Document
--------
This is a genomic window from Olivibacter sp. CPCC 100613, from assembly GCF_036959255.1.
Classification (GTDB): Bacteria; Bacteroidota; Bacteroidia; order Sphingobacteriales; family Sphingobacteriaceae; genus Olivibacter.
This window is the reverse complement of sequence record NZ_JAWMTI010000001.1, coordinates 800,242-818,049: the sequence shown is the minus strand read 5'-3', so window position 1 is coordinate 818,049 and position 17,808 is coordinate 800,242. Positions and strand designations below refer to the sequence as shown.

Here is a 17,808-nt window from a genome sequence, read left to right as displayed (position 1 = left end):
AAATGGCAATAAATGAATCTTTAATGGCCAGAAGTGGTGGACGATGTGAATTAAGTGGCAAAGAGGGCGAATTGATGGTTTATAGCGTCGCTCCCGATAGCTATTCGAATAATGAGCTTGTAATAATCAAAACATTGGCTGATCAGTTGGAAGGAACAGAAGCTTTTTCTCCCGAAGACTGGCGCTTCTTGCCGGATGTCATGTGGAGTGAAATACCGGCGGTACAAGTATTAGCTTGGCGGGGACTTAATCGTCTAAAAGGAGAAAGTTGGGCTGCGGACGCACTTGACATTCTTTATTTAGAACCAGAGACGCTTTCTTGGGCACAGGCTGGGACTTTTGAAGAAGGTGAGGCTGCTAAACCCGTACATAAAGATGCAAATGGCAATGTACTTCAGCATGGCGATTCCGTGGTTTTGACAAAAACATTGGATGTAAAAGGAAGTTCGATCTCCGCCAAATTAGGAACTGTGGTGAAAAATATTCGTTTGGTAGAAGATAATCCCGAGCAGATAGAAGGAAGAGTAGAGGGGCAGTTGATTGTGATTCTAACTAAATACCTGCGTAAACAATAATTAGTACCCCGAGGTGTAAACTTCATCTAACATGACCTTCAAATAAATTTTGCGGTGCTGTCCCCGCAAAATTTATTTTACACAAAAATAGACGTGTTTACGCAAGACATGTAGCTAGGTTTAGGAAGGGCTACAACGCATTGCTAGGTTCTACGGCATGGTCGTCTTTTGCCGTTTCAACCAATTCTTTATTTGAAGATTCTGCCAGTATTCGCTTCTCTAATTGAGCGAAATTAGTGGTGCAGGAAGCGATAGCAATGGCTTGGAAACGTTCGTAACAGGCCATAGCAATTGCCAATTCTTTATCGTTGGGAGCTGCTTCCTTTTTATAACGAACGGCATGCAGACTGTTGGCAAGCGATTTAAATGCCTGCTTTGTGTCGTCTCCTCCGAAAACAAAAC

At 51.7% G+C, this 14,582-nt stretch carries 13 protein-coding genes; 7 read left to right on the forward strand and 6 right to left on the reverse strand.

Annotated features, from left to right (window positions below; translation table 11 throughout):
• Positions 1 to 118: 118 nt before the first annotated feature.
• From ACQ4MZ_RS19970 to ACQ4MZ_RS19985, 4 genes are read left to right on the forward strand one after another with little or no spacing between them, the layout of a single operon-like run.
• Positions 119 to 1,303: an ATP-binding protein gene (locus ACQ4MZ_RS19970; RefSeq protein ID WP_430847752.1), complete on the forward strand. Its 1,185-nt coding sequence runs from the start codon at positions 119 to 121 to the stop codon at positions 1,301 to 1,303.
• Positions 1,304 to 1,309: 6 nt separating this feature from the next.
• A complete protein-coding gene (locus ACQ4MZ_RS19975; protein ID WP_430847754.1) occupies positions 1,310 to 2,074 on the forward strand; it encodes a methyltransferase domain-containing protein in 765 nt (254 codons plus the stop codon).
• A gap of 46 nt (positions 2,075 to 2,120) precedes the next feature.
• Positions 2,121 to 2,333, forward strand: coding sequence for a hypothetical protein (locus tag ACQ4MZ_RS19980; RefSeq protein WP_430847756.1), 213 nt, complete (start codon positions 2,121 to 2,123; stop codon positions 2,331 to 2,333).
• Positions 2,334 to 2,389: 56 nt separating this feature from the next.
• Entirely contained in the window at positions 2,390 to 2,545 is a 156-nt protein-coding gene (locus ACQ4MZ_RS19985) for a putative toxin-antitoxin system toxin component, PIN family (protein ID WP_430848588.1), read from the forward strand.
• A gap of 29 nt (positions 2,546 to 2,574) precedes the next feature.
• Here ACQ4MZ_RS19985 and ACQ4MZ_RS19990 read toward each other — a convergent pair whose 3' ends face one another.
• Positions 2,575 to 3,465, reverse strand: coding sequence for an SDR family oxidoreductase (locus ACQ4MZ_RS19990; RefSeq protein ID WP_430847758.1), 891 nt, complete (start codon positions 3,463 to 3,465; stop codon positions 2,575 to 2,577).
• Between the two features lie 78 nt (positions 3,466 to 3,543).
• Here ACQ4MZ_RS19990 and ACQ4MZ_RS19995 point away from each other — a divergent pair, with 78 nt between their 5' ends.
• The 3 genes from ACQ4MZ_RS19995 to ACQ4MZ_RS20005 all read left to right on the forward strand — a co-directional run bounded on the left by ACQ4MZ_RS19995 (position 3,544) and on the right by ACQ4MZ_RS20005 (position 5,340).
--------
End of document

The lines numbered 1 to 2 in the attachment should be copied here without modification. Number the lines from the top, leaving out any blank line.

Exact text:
This is a genomic window from Olivibacter sp. CPCC 100613, from assembly GCF_036959255.1.
Classification (GTDB): Bacteria; Bacteroidota; Bacteroidia; order Sphingobacteriales; family Sphingobacteriaceae; genus Olivibacter.